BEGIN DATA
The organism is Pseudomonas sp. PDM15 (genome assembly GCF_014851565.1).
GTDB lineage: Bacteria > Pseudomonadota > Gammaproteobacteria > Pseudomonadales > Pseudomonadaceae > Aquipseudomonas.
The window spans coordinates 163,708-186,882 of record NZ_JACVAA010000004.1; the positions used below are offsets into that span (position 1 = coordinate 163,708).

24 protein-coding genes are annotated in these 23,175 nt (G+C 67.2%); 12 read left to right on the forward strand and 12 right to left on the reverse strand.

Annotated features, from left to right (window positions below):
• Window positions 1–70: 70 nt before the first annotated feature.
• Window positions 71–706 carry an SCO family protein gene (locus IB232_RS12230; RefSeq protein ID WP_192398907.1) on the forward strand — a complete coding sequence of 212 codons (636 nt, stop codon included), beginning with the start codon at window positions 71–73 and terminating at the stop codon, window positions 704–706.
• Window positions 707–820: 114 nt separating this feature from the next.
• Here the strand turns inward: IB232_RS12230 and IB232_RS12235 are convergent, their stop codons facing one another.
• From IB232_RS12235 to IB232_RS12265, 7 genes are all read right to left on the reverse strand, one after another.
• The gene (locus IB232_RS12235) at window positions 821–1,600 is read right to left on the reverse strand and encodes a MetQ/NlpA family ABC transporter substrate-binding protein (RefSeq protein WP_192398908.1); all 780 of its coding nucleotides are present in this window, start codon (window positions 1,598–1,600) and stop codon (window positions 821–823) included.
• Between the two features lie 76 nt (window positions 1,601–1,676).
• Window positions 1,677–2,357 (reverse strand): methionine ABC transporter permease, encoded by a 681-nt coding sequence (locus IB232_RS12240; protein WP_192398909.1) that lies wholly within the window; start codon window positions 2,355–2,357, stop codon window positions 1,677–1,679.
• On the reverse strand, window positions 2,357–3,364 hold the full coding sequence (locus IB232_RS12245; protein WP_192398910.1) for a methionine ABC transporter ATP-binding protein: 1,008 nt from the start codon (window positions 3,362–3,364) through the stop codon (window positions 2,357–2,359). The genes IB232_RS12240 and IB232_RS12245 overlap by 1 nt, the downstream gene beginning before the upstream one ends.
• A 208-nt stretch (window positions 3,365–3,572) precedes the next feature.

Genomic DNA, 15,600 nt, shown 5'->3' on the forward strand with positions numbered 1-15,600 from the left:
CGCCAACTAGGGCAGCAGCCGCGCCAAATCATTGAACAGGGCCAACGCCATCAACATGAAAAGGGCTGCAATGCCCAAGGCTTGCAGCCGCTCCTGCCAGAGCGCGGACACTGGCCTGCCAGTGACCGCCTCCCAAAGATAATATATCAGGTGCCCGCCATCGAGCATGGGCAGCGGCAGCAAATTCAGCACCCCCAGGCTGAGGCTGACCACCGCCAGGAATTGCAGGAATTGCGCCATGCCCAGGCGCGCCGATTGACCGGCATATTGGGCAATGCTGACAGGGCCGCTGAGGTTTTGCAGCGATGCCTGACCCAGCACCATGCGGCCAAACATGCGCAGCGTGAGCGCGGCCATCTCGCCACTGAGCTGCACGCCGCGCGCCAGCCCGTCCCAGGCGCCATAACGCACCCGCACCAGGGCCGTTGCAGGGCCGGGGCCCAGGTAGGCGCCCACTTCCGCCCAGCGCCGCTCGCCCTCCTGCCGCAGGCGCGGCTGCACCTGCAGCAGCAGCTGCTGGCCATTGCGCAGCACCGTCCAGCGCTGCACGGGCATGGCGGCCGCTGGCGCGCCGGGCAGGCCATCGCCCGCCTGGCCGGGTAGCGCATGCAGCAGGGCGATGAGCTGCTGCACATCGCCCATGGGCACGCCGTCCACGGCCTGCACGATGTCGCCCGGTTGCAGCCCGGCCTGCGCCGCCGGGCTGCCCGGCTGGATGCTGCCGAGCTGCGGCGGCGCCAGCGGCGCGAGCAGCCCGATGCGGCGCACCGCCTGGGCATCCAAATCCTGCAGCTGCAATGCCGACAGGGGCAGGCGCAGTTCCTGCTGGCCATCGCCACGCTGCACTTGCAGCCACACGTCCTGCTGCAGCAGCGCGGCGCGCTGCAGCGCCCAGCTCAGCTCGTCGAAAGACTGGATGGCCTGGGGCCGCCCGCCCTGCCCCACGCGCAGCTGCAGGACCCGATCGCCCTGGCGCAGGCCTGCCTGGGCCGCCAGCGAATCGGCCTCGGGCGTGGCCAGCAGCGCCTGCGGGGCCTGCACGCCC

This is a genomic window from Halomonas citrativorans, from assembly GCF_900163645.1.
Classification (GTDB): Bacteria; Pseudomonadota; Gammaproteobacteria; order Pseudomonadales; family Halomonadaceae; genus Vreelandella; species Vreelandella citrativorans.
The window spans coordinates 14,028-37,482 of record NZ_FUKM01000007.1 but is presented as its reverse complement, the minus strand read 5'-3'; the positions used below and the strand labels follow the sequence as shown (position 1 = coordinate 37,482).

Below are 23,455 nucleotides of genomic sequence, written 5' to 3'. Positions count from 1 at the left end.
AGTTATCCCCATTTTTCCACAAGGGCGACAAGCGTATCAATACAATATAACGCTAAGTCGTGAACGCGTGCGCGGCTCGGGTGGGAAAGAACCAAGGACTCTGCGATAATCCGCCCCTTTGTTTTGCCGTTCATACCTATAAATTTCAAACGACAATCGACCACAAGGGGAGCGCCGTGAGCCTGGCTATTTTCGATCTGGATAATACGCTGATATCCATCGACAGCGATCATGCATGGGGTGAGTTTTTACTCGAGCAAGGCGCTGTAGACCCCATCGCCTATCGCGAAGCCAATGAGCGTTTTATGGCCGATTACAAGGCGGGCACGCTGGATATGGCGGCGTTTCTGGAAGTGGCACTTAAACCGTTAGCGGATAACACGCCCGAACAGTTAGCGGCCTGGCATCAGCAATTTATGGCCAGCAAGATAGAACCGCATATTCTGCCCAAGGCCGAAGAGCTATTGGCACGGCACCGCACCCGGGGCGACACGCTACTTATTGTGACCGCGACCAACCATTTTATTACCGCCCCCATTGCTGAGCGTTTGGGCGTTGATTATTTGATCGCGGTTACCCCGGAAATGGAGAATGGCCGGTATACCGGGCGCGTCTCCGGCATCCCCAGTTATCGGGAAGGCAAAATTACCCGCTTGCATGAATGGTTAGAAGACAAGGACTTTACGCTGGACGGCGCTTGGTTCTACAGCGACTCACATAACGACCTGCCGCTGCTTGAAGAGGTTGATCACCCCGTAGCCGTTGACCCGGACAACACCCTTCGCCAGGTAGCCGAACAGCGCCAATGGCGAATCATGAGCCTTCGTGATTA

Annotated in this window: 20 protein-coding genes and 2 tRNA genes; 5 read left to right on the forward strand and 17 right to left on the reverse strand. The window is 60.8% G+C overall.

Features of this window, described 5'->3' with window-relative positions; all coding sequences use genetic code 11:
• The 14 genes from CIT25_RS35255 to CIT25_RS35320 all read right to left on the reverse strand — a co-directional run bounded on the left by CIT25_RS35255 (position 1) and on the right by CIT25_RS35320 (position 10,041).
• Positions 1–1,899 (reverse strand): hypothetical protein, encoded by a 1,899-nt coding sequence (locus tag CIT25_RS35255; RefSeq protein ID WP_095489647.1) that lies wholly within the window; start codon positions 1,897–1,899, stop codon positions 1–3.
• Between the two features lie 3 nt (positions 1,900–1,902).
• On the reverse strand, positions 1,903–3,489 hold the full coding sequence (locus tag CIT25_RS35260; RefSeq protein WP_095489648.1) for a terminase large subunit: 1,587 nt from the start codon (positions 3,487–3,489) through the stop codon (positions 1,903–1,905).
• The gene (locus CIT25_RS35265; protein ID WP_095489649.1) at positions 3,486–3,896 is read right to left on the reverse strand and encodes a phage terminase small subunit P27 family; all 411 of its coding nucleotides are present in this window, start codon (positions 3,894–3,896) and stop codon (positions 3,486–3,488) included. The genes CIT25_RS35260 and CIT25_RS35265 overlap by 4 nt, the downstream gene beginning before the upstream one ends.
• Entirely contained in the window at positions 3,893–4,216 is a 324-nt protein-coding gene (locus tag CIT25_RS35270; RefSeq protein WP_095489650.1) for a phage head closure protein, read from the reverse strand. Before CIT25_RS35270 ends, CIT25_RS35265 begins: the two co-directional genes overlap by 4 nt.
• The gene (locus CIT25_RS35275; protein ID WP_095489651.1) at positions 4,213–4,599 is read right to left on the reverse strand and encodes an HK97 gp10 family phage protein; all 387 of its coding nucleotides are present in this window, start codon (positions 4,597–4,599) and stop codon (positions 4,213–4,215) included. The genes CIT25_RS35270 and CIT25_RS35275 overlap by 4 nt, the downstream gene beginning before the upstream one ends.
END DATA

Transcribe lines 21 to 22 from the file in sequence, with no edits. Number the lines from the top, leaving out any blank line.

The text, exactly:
Below are 23,455 nucleotides of genomic sequence, written 5' to 3'. Positions count from 1 at the left end.
AGTTATCCCCATTTTTCCACAAGGGCGACAAGCGTATCAATACAATATAACGCTAAGTCGTGAACGCGTGCGCGGCTCGGGTGGGAAAGAACCAAGGACTCTGCGATAATCCGCCCCTTTGTTTTGCCGTTCATACCTATAAATTTCAAACGACAATCGACCACAAGGGGAGCGCCGTGAGCCTGGCTATTTTCGATCTGGATAATACGCTGATATCCATCGACAGCGATCATGCATGGGGTGAGTTTTTACTCGAGCAAGGCGCTGTAGACCCCATCGCCTATCGCGAAGCCAATGAGCGTTTTATGGCCGATTACAAGGCGGGCACGCTGGATATGGCGGCGTTTCTGGAAGTGGCACTTAAACCGTTAGCGGATAACACGCCCGAACAGTTAGCGGCCTGGCATCAGCAATTTATGGCCAGCAAGATAGAACCGCATATTCTGCCCAAGGCCGAAGAGCTATTGGCACGGCACCGCACCCGGGGCGACACGCTACTTATTGTGACCGCGACCAACCATTTTATTACCGCCCCCATTGCTGAGCGTTTGGGCGTTGATTATTTGATCGCGGTTACCCCGGAAATGGAGAATGGCCGGTATACCGGGCGCGTCTCCGGCATCCCCAGTTATCGGGAAGGCAAAATTACCCGCTTGCATGAATGGTTAGAAGACAAGGACTTTACGCTGGACGGCGCTTGGTTCTACAGCGACTCACATAACGACCTGCCGCTGCTTGAAGAGGTTGATCACCCCGTAGCCGTTGACCCGGACAACACCCTTCGCCAGGTAGCCGAACAGCGCCAATGGCGAATCATGAGCCTTCGTGATTA